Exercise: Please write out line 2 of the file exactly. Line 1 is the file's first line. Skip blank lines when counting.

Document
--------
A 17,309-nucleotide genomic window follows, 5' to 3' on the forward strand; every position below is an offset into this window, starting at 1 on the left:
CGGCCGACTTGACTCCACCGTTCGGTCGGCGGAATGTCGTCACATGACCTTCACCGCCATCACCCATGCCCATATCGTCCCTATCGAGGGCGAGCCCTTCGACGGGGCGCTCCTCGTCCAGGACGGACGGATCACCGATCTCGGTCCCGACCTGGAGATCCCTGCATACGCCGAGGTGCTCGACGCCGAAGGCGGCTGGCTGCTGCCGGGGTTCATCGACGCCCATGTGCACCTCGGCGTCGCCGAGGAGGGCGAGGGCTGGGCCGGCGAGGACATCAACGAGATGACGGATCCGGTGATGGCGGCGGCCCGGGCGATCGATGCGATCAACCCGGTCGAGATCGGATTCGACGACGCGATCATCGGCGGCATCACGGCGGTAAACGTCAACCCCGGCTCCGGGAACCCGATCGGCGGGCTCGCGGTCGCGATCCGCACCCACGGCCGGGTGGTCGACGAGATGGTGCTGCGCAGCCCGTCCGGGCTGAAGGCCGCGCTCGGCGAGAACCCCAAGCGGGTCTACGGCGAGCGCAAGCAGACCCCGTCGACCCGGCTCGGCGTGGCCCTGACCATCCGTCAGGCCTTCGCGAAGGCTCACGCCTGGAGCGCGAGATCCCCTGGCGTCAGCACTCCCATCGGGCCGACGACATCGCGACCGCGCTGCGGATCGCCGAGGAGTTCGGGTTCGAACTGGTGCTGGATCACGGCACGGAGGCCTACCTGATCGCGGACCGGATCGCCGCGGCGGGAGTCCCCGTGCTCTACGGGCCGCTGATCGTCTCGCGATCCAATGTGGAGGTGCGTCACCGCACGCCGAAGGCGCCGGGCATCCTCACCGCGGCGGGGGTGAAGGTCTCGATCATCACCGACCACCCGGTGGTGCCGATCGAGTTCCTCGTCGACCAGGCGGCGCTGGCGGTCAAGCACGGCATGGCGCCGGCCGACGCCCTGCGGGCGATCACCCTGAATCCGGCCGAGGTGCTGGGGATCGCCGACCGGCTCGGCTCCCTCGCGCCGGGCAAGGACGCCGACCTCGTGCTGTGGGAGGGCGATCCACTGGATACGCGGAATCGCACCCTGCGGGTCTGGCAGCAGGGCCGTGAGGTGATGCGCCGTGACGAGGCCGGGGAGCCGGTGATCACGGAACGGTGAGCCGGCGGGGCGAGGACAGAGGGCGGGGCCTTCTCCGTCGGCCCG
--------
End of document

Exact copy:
CGGCCGACTTGACTCCACCGTTCGGTCGGCGGAATGTCGTCACATGACCTTCACCGCCATCACCCATGCCCATATCGTCCCTATCGAGGGCGAGCCCTTCGACGGGGCGCTCCTCGTCCAGGACGGACGGATCACCGATCTCGGTCCCGACCTGGAGATCCCTGCATACGCCGAGGTGCTCGACGCCGAAGGCGGCTGGCTGCTGCCGGGGTTCATCGACGCCCATGTGCACCTCGGCGTCGCCGAGGAGGGCGAGGGCTGGGCCGGCGAGGACATCAACGAGATGACGGATCCGGTGATGGCGGCGGCCCGGGCGATCGATGCGATCAACCCGGTCGAGATCGGATTCGACGACGCGATCATCGGCGGCATCACGGCGGTAAACGTCAACCCCGGCTCCGGGAACCCGATCGGCGGGCTCGCGGTCGCGATCCGCACCCACGGCCGGGTGGTCGACGAGATGGTGCTGCGCAGCCCGTCCGGGCTGAAGGCCGCGCTCGGCGAGAACCCCAAGCGGGTCTACGGCGAGCGCAAGCAGACCCCGTCGACCCGGCTCGGCGTGGCCCTGACCATCCGTCAGGCCTTCGCGAAGGCTCACGCCTGGAGCGCGAGATCCCCTGGCGTCAGCACTCCCATCGGGCCGACGACATCGCGACCGCGCTGCGGATCGCCGAGGAGTTCGGGTTCGAACTGGTGCTGGATCACGGCACGGAGGCCTACCTGATCGCGGACCGGATCGCCGCGGCGGGAGTCCCCGTGCTCTACGGGCCGCTGATCGTCTCGCGATCCAATGTGGAGGTGCGTCACCGCACGCCGAAGGCGCCGGGCATCCTCACCGCGGCGGGGGTGAAGGTCTCGATCATCACCGACCACCCGGTGGTGCCGATCGAGTTCCTCGTCGACCAGGCGGCGCTGGCGGTCAAGCACGGCATGGCGCCGGCCGACGCCCTGCGGGCGATCACCCTGAATCCGGCCGAGGTGCTGGGGATCGCCGACCGGCTCGGCTCCCTCGCGCCGGGCAAGGACGCCGACCTCGTGCTGTGGGAGGGCGATCCACTGGATACGCGGAATCGCACCCTGCGGGTCTGGCAGCAGGGCCGTGAGGTGATGCGCCGTGACGAGGCCGGGGAGCCGGTGATCACGGAACGGTGAGCCGGCGGGGCGAGGACAGAGGGCGGGGCCTTCTCCGTCGGCCCG